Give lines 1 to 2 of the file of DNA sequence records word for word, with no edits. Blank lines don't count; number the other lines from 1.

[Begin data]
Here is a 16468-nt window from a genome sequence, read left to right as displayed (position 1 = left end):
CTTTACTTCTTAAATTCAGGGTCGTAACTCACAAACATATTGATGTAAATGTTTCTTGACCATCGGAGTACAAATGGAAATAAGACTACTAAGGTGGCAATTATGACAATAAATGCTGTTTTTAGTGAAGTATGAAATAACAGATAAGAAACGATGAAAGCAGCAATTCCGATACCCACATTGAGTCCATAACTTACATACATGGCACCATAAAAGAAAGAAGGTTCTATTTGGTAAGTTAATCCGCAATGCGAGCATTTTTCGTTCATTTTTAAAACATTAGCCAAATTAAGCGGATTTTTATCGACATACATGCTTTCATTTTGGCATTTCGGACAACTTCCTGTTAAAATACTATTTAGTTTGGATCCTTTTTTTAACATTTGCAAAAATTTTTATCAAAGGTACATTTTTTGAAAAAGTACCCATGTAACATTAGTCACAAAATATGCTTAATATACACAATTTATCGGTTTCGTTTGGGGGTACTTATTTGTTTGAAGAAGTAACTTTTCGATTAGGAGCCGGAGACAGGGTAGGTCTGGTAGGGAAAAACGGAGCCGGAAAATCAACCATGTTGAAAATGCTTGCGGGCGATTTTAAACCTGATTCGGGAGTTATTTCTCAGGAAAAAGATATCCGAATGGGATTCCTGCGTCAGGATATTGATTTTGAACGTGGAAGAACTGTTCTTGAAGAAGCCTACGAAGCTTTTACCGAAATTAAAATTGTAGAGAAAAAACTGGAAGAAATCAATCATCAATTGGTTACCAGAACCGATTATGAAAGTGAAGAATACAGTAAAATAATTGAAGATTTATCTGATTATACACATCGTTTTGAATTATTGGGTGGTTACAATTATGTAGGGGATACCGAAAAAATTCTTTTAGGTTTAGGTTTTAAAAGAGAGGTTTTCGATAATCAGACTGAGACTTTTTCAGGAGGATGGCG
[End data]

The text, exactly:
Here is a 16468-nt window from a genome sequence, read left to right as displayed (position 1 = left end):
CTTTACTTCTTAAATTCAGGGTCGTAACTCACAAACATATTGATGTAAATGTTTCTTGACCATCGGAGTACAAATGGAAATAAGACTACTAAGGTGGCAATTATGACAATAAATGCTGTTTTTAGTGAAGTATGAAATAACAGATAAGAAACGATGAAAGCAGCAATTCCGATACCCACATTGAGTCCATAACTTACATACATGGCACCATAAAAGAAAGAAGGTTCTATTTGGTAAGTTAATCCGCAATGCGAGCATTTTTCGTTCATTTTTAAAACATTAGCCAAATTAAGCGGATTTTTATCGACATACATGCTTTCATTTTGGCATTTCGGACAACTTCCTGTTAAAATACTATTTAGTTTGGATCCTTTTTTTAACATTTGCAAAAATTTTTATCAAAGGTACATTTTTTGAAAAAGTACCCATGTAACATTAGTCACAAAATATGCTTAATATACACAATTTATCGGTTTCGTTTGGGGGTACTTATTTGTTTGAAGAAGTAACTTTTCGATTAGGAGCCGGAGACAGGGTAGGTCTGGTAGGGAAAAACGGAGCCGGAAAATCAACCATGTTGAAAATGCTTGCGGGCGATTTTAAACCTGATTCGGGAGTTATTTCTCAGGAAAAAGATATCCGAATGGGATTCCTGCGTCAGGATATTGATTTTGAACGTGGAAGAACTGTTCTTGAAGAAGCCTACGAAGCTTTTACCGAAATTAAAATTGTAGAGAAAAAACTGGAAGAAATCAATCATCAATTGGTTACCAGAACCGATTATGAAAGTGAAGAATACAGTAAAATAATTGAAGATTTATCTGATTATACACATCGTTTTGAATTATTGGGTGGTTACAATTATGTAGGGGATACCGAAAAAATTCTTTTAGGTTTAGGTTTTAAAAGAGAGGTTTTCGATAATCAGACTGAGACTTTTTCAGGAGGATGGCG